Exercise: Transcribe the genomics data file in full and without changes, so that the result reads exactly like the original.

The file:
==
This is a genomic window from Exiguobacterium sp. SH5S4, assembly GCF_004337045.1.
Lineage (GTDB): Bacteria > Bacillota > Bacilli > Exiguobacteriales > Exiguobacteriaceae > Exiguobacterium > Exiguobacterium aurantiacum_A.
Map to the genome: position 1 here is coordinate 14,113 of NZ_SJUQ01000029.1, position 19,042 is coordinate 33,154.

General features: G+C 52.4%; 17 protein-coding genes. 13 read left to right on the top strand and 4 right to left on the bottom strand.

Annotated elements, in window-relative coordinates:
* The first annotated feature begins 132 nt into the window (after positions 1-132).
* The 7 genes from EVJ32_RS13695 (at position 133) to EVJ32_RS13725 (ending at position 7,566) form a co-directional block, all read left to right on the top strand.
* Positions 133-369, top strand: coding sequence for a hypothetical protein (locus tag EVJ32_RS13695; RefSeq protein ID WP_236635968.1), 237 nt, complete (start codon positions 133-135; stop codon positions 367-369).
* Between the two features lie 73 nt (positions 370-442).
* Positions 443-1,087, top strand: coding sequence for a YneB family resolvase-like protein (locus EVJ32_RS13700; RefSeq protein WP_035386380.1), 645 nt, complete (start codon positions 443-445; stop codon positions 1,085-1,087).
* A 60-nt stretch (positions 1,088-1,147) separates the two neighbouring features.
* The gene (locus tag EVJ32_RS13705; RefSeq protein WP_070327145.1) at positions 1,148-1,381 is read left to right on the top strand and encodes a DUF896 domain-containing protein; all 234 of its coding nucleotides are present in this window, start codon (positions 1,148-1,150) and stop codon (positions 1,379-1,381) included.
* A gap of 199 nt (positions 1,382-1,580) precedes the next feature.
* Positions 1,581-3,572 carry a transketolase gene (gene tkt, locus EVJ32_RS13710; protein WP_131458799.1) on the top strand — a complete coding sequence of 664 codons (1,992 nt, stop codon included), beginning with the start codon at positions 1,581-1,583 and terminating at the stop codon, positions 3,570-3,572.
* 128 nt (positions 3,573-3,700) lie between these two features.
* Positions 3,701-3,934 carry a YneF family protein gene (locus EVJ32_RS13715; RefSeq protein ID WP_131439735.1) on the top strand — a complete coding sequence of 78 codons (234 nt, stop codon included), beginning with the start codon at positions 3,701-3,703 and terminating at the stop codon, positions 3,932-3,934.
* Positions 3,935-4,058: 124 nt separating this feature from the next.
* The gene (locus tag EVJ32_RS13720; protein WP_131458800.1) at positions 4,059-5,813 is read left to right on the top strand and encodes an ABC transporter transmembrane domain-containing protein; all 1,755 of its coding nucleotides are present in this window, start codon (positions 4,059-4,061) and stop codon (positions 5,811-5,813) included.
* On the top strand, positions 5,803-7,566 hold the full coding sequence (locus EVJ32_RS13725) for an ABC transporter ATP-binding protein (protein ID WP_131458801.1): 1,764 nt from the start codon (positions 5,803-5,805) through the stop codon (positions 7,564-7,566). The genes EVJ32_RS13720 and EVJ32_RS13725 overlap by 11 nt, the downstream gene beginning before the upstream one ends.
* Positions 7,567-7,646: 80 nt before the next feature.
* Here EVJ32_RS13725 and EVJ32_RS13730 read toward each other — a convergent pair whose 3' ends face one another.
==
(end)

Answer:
This is a genomic window from Exiguobacterium sp. SH5S4, assembly GCF_004337045.1.
Lineage (GTDB): Bacteria > Bacillota > Bacilli > Exiguobacteriales > Exiguobacteriaceae > Exiguobacterium > Exiguobacterium aurantiacum_A.
Map to the genome: position 1 here is coordinate 14,113 of NZ_SJUQ01000029.1, position 19,042 is coordinate 33,154.

General features: G+C 52.4%; 17 protein-coding genes. 13 read left to right on the top strand and 4 right to left on the bottom strand.

Annotated elements, in window-relative coordinates:
* The first annotated feature begins 132 nt into the window (after positions 1-132).
* The 7 genes from EVJ32_RS13695 (at position 133) to EVJ32_RS13725 (ending at position 7,566) form a co-directional block, all read left to right on the top strand.
* Positions 133-369, top strand: coding sequence for a hypothetical protein (locus tag EVJ32_RS13695; RefSeq protein ID WP_236635968.1), 237 nt, complete (start codon positions 133-135; stop codon positions 367-369).
* Between the two features lie 73 nt (positions 370-442).
* Positions 443-1,087, top strand: coding sequence for a YneB family resolvase-like protein (locus EVJ32_RS13700; RefSeq protein WP_035386380.1), 645 nt, complete (start codon positions 443-445; stop codon positions 1,085-1,087).
* A 60-nt stretch (positions 1,088-1,147) separates the two neighbouring features.
* The gene (locus tag EVJ32_RS13705; RefSeq protein WP_070327145.1) at positions 1,148-1,381 is read left to right on the top strand and encodes a DUF896 domain-containing protein; all 234 of its coding nucleotides are present in this window, start codon (positions 1,148-1,150) and stop codon (positions 1,379-1,381) included.
* A gap of 199 nt (positions 1,382-1,580) precedes the next feature.
* Positions 1,581-3,572 carry a transketolase gene (gene tkt, locus EVJ32_RS13710; protein WP_131458799.1) on the top strand — a complete coding sequence of 664 codons (1,992 nt, stop codon included), beginning with the start codon at positions 1,581-1,583 and terminating at the stop codon, positions 3,570-3,572.
* 128 nt (positions 3,573-3,700) lie between these two features.
* Positions 3,701-3,934 carry a YneF family protein gene (locus EVJ32_RS13715; RefSeq protein ID WP_131439735.1) on the top strand — a complete coding sequence of 78 codons (234 nt, stop codon included), beginning with the start codon at positions 3,701-3,703 and terminating at the stop codon, positions 3,932-3,934.
* Positions 3,935-4,058: 124 nt separating this feature from the next.
* The gene (locus tag EVJ32_RS13720; protein WP_131458800.1) at positions 4,059-5,813 is read left to right on the top strand and encodes an ABC transporter transmembrane domain-containing protein; all 1,755 of its coding nucleotides are present in this window, start codon (positions 4,059-4,061) and stop codon (positions 5,811-5,813) included.
* On the top strand, positions 5,803-7,566 hold the full coding sequence (locus EVJ32_RS13725) for an ABC transporter ATP-binding protein (protein ID WP_131458801.1): 1,764 nt from the start codon (positions 5,803-5,805) through the stop codon (positions 7,564-7,566). The genes EVJ32_RS13720 and EVJ32_RS13725 overlap by 11 nt, the downstream gene beginning before the upstream one ends.
* Positions 7,567-7,646: 80 nt before the next feature.
* Here EVJ32_RS13725 and EVJ32_RS13730 read toward each other — a convergent pair whose 3' ends face one another.